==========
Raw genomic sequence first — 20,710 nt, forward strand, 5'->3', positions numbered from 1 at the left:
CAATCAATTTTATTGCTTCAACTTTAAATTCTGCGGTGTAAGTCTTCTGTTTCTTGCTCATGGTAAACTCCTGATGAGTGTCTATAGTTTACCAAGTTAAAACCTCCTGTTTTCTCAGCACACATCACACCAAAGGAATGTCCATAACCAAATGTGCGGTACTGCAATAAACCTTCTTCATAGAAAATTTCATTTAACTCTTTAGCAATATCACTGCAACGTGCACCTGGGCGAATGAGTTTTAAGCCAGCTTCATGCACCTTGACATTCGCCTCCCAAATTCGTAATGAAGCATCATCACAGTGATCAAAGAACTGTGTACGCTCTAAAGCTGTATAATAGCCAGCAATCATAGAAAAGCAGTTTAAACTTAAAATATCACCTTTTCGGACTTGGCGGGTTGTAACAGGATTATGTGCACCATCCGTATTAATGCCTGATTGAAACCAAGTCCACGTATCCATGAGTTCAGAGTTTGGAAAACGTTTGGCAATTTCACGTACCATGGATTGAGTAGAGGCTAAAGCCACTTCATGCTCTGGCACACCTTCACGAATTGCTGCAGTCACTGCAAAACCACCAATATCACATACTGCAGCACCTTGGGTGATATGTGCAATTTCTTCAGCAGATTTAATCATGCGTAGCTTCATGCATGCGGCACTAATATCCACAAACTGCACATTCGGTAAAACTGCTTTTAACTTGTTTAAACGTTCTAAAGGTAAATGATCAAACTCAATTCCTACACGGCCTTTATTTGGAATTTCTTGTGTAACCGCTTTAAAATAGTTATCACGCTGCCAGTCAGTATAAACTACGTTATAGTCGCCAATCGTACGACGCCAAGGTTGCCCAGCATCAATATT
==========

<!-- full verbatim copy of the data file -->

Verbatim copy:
Raw genomic sequence first — 20,710 nt, forward strand, 5'->3', positions numbered from 1 at the left:
CAATCAATTTTATTGCTTCAACTTTAAATTCTGCGGTGTAAGTCTTCTGTTTCTTGCTCATGGTAAACTCCTGATGAGTGTCTATAGTTTACCAAGTTAAAACCTCCTGTTTTCTCAGCACACATCACACCAAAGGAATGTCCATAACCAAATGTGCGGTACTGCAATAAACCTTCTTCATAGAAAATTTCATTTAACTCTTTAGCAATATCACTGCAACGTGCACCTGGGCGAATGAGTTTTAAGCCAGCTTCATGCACCTTGACATTCGCCTCCCAAATTCGTAATGAAGCATCATCACAGTGATCAAAGAACTGTGTACGCTCTAAAGCTGTATAATAGCCAGCAATCATAGAAAAGCAGTTTAAACTTAAAATATCACCTTTTCGGACTTGGCGGGTTGTAACAGGATTATGTGCACCATCCGTATTAATGCCTGATTGAAACCAAGTCCACGTATCCATGAGTTCAGAGTTTGGAAAACGTTTGGCAATTTCACGTACCATGGATTGAGTAGAGGCTAAAGCCACTTCATGCTCTGGCACACCTTCACGAATTGCTGCAGTCACTGCAAAACCACCAATATCACATACTGCAGCACCTTGGGTGATATGTGCAATTTCTTCAGCAGATTTAATCATGCGTAGCTTCATGCATGCGGCACTAATATCCACAAACTGCACATTCGGTAAAACTGCTTTTAACTTGTTTAAACGTTCTAAAGGTAAATGATCAAACTCAATTCCTACACGGCCTTTATTTGGAATTTCTTGTGTAACCGCTTTAAAATAGTTATCACGCTGCCAGTCAGTATAAACTACGTTATAGTCGCCAATCGTACGACGCCAAGGTTGCCCAGCATCAATATT